Are college students catching COVID-19? A look at early reports from some major universities

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The first weeks of college dorm life come with several rites of passage: awkward interior decorating disputes with roommates, initial explorations of the cafeteria menu, etc., but for many this year, the routine for students both on and off campus includes managing anxiety about catching the coronavirus.  

The University of North Carolina, Chapel Hill made headlines in mid-August when it shifted away from in-person classes after 135 students tested positive in a week. The numbers there have continued to rise, with the Washington Post reporting last week that at least 784 students have now tested positive at UNC.  

In the weeks since, large universities across the county have begun releasing numbers. The rates of positivity vary widely, with some schools reporting less than one percent of those tested returning positive results and others seeing positive result rates surge into the high teens. 

In many cases, institutions link spikes in cases to dorm partying, mask-free gatherings and other failures to social distance. Some schools have even announced fines or suspensions over failure to follow health and safety protocols. 

Here’s a look at infection information released by several major institutions:

University of Alabama 

On August 24th, the UA system had more than 500 new cases among students, faculty and staff. According to a dashboard established by the university, that number continues to rise, with nearly all of the confirmed cases coming from the flagship campus in Tuscaloosa. The dashboard does not provide specific information on positive result rates, but the total number of cases now stands at more than 1,300.

WIAT reports that the University has responded to increases by limiting access to Greek housing, placing a moratorium on student gatherings, and creating more spaces for isolated housing. In a press release Friday, school officials said no students had required hospitalization as a result of infection. 

Ohio State University

As of August 25th, OSU reported an infection rate of 1.16 percent among students and 1.44 percent among faculty and staff following the first week of testing. WCMH reports that by Saturday the school saw a single-day positivity rate of 5.86 percent among students. The school has suspended all in-person events and activities, regardless of size, and WCMH reports that President Kristina Johnson saw things “heading in the wrong direction.” 

Johnson has released a list of steps she feels must be taken to stop the spread. 

WCMH reports that the university has also set up a dashboard that will be updated weekly with public information on infection rates and university policy. Through the 27th, the school had seen 495 positive cases and more than 22,000 negative test results. 

Notre Dame University 

Within days of the semester opening, test positivity rate spiked to 16 percent, putting serious stress on the university’s COVID response capabilities, according to ABC News. School officials quickly told undergraduate students in South Bend that in-person classes were canceled for two weeks. In the days since, the school’s cases have climbed to over 500, according to the Notre Dame COVID dashboard. As of Monday, the school reported a seven-day positivity rate of 3.8 percent. NBC reports that in-person classes will resume on Wednesday.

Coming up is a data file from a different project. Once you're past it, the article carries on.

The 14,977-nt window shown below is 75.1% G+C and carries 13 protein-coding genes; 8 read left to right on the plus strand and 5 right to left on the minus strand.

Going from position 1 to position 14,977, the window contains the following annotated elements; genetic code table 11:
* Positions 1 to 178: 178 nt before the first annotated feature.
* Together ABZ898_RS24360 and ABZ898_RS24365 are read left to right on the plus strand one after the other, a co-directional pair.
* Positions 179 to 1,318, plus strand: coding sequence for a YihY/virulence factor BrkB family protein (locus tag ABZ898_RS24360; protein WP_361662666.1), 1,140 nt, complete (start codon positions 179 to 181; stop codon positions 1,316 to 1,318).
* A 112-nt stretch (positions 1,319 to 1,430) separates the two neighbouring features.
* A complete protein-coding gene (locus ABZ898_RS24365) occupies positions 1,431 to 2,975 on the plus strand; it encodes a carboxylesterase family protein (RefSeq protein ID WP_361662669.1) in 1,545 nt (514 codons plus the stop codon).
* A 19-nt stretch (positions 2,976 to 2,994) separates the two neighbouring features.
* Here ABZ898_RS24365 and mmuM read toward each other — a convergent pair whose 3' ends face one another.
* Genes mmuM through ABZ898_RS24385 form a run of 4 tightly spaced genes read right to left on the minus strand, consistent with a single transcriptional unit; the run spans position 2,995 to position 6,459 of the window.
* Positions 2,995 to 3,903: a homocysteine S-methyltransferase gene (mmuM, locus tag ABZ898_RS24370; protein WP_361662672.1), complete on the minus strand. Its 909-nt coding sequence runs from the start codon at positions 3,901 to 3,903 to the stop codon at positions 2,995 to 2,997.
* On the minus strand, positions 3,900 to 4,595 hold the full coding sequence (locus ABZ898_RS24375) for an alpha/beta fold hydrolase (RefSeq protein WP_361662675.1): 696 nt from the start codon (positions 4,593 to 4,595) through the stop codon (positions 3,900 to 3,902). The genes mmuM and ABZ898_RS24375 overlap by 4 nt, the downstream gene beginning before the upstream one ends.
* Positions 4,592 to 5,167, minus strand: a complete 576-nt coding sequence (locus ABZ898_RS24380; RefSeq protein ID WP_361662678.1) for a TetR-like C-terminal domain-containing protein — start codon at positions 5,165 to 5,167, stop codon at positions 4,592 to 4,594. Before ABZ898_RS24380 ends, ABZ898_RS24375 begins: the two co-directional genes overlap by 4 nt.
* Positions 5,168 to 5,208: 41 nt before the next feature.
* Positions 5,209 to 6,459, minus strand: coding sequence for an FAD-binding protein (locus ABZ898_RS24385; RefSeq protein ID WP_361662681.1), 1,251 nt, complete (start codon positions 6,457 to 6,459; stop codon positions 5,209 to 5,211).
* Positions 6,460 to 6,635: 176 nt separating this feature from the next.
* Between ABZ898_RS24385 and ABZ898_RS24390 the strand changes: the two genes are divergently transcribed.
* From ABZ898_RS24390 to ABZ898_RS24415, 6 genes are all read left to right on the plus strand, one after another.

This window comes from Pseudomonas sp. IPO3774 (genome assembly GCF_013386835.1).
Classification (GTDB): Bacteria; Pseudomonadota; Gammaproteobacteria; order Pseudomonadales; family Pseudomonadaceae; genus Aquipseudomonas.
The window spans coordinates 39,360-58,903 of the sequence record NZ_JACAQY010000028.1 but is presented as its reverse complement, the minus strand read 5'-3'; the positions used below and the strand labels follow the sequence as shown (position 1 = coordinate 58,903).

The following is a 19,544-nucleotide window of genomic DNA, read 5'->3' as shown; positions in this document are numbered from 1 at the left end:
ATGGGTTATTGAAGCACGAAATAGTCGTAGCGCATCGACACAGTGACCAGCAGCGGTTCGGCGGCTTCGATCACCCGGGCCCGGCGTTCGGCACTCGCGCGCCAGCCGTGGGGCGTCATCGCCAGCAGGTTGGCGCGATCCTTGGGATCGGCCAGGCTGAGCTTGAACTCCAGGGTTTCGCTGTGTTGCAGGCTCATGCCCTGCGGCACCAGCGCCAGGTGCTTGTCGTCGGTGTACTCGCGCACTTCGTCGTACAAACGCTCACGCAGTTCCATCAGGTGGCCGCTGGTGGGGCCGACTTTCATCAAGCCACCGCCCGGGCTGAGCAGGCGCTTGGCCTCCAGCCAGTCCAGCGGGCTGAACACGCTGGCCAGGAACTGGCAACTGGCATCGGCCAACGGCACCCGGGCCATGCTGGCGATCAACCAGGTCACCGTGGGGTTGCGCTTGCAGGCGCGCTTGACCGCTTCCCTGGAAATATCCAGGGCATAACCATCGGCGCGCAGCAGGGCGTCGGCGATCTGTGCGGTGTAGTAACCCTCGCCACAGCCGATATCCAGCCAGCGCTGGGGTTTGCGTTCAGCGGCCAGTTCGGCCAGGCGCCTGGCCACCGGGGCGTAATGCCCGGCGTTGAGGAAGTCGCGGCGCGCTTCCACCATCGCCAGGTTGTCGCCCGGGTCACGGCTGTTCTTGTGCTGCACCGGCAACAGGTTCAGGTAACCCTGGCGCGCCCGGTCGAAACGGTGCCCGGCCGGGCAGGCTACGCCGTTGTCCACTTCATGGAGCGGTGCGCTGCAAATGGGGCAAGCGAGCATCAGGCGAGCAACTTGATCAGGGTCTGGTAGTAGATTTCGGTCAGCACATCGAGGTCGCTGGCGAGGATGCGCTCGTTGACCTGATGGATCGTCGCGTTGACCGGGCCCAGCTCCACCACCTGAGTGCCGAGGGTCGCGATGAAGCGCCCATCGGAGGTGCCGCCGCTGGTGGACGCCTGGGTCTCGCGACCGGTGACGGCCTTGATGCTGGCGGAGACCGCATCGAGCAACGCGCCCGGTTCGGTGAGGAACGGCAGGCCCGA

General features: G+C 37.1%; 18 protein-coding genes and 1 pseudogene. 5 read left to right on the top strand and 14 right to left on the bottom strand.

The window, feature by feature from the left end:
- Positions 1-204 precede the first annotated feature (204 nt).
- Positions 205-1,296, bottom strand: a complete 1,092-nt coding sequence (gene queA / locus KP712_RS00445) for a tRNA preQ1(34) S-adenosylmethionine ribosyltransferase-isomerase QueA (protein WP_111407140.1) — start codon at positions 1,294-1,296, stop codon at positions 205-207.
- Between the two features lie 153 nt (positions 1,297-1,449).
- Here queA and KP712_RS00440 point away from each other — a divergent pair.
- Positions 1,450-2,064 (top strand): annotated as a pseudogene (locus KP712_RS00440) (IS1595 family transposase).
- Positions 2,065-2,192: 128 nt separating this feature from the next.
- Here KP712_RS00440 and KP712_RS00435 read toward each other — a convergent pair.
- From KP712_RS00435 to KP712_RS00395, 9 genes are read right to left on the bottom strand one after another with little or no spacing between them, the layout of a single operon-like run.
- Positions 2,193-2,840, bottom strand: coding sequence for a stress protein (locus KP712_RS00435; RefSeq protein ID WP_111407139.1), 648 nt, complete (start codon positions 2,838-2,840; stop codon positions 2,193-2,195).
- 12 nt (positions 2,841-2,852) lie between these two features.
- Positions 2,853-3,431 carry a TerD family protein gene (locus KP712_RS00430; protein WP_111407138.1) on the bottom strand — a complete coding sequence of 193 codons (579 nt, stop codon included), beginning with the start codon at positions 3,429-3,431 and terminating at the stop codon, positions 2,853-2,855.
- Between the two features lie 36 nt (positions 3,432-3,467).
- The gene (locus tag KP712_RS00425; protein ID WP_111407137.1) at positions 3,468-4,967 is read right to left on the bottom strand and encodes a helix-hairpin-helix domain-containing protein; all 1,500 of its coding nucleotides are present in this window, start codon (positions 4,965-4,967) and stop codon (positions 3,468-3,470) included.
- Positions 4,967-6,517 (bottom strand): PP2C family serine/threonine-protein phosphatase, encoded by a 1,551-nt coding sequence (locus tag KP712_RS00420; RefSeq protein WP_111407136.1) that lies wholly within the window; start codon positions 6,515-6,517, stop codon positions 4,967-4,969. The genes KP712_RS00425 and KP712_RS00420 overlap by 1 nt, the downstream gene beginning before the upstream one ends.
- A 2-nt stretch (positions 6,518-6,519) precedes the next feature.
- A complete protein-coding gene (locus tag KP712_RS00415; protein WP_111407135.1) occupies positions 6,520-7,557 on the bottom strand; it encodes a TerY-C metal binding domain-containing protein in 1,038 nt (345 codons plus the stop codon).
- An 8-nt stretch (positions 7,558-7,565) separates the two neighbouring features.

Arizona State University

In a statement on August 26th, ASU’s president said that test results from 32,729 of the roughly 100,000 students in the Phoenix area revealed 161 known positive cases. The number continues to grow, according to local media reports, with the university telling the local ABC affiliate that the positivity rate among students is just .6 percent, with roughly half of the infected students living off campus.

Baylor University

As of Monday, KXAN in Austin reports that students in a residence hall are being asked to shelter in their dorm rooms following an outbreak among 21 students on two floors. According to the university’s COVID-19 dashboard, the school has seen a positivity rate of 12.4 percent over the last week, totaling 456 active cases.

The university requires students and staff to wear face coverings in all buildings and in outdoor areas where social distancing isn’t possible. 

University of Southern California

School officials warned of an ‘alarming increase’ of infection after 43 students tested positive following the first week of classes. USC is holding all classes online and there is no in-person instruction on campus, according to KTLA. As of Monday, USC’s COVID dashboard showed the positivity rate of students tested stood at 12 percent in the most recent two-day sample.

KTLA reported Thursday that, while no students had become severely ill, the university is seeing small gatherings and parties as potential vehicles for spreading the virus among the student population. At least 100 students have been ordered into quarantine. KTLA reports that few students are living in on-campus housing, and most of the positive cases are from individuals living in nearby apartments. 

University of Connecticut 

WTNH reports that there were 56 active COVID-19 cases in isolation on campus as of Monday. The school’s dashboard reports a positivity rate of 1.12%. Last week a residence hall was placed under quarantine after ten new cases popped up there, according to WTNH. About half of the school’s students are primarily receiving online instruction, according to the university

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